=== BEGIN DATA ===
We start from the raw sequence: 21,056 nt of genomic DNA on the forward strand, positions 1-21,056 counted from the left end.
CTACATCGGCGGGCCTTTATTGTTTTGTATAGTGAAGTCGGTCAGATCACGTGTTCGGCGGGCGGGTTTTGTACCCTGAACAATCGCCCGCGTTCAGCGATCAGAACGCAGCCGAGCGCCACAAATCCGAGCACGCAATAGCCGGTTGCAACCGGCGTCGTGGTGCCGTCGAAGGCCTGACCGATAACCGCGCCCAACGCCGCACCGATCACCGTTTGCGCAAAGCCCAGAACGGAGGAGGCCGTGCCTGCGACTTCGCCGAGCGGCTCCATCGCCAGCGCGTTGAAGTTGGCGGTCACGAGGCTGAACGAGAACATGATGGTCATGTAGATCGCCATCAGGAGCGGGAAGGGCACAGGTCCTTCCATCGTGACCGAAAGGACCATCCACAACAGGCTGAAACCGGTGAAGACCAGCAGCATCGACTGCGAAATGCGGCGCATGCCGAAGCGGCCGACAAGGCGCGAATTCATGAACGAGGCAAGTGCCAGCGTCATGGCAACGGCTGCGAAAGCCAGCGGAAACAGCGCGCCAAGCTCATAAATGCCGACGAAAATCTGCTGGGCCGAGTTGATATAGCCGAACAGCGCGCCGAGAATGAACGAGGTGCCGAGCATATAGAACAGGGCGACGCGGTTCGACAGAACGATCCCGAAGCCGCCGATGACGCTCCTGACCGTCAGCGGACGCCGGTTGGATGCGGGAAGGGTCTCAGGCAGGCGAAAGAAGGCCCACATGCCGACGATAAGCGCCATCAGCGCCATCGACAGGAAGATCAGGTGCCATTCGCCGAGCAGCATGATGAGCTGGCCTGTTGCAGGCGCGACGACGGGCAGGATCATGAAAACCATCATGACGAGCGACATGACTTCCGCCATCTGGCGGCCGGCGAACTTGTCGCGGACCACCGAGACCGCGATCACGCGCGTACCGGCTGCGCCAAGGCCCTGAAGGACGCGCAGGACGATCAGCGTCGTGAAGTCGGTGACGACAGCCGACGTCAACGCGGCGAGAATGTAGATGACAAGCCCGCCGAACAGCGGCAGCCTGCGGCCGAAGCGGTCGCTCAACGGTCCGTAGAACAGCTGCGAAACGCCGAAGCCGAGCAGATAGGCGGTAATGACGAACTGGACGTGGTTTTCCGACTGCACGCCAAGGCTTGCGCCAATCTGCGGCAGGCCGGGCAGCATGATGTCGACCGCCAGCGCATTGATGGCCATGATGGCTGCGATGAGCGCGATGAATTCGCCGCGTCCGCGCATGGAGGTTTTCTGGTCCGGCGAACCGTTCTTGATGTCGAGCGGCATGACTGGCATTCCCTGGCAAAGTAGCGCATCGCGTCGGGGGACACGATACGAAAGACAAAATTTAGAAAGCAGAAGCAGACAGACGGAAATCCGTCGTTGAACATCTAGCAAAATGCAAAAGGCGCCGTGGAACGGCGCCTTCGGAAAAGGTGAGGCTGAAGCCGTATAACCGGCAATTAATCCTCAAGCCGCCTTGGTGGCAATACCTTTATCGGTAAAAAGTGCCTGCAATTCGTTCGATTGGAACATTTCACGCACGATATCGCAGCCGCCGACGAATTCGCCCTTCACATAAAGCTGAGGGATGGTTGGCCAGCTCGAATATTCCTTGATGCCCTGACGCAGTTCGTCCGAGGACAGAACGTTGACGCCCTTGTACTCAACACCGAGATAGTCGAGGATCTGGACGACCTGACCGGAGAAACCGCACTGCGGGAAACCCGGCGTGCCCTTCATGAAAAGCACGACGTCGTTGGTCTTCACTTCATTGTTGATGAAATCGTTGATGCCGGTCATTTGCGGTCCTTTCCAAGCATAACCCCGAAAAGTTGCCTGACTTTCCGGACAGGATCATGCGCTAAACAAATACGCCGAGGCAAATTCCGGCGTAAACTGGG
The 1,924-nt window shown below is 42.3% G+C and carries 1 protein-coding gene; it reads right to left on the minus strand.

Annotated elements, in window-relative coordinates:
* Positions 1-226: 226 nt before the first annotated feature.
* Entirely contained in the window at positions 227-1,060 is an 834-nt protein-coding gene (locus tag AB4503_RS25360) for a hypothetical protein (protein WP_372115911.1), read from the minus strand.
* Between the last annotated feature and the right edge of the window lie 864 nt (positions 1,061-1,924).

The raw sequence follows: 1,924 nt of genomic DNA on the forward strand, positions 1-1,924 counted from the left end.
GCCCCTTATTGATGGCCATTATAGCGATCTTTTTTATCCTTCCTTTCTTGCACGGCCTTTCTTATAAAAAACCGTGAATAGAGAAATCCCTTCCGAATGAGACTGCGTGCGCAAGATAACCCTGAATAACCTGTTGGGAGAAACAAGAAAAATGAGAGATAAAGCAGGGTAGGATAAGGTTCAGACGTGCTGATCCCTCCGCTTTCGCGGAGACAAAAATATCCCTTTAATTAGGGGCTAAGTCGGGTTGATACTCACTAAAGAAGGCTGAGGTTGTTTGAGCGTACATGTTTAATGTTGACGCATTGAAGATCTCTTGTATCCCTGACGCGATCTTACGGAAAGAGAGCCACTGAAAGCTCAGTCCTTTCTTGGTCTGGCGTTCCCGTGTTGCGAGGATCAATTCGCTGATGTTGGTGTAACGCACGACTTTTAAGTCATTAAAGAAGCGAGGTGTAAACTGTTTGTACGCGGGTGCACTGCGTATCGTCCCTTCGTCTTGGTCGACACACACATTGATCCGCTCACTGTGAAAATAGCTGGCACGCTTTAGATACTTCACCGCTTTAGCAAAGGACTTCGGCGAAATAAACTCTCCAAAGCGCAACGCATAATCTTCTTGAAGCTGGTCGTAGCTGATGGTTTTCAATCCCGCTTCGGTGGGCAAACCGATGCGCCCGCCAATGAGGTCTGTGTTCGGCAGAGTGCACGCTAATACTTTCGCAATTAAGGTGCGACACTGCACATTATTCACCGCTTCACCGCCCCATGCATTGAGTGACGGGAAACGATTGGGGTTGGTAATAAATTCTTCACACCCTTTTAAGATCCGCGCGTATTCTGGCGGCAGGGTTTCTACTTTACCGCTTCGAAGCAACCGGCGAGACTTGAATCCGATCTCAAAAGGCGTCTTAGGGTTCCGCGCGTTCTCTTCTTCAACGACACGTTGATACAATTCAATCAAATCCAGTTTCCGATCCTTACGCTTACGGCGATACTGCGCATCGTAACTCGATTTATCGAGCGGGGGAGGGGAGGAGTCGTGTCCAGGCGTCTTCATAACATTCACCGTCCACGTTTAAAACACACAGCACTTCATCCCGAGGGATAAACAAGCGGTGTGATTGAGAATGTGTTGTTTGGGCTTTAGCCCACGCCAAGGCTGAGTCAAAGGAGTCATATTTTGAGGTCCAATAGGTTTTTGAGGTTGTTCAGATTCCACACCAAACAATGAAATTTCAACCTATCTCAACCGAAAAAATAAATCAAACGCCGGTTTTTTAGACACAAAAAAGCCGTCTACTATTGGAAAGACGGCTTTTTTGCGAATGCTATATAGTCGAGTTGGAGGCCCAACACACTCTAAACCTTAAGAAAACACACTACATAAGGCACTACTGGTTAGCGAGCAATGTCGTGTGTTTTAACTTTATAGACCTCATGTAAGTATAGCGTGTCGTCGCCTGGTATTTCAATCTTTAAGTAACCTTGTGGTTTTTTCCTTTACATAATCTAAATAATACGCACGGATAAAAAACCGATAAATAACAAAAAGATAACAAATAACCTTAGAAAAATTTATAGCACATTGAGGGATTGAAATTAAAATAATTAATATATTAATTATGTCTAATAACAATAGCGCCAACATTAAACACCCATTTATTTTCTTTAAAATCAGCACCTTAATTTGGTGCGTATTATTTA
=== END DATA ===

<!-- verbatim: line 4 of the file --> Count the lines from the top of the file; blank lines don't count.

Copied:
Annotated elements, in window-relative coordinates: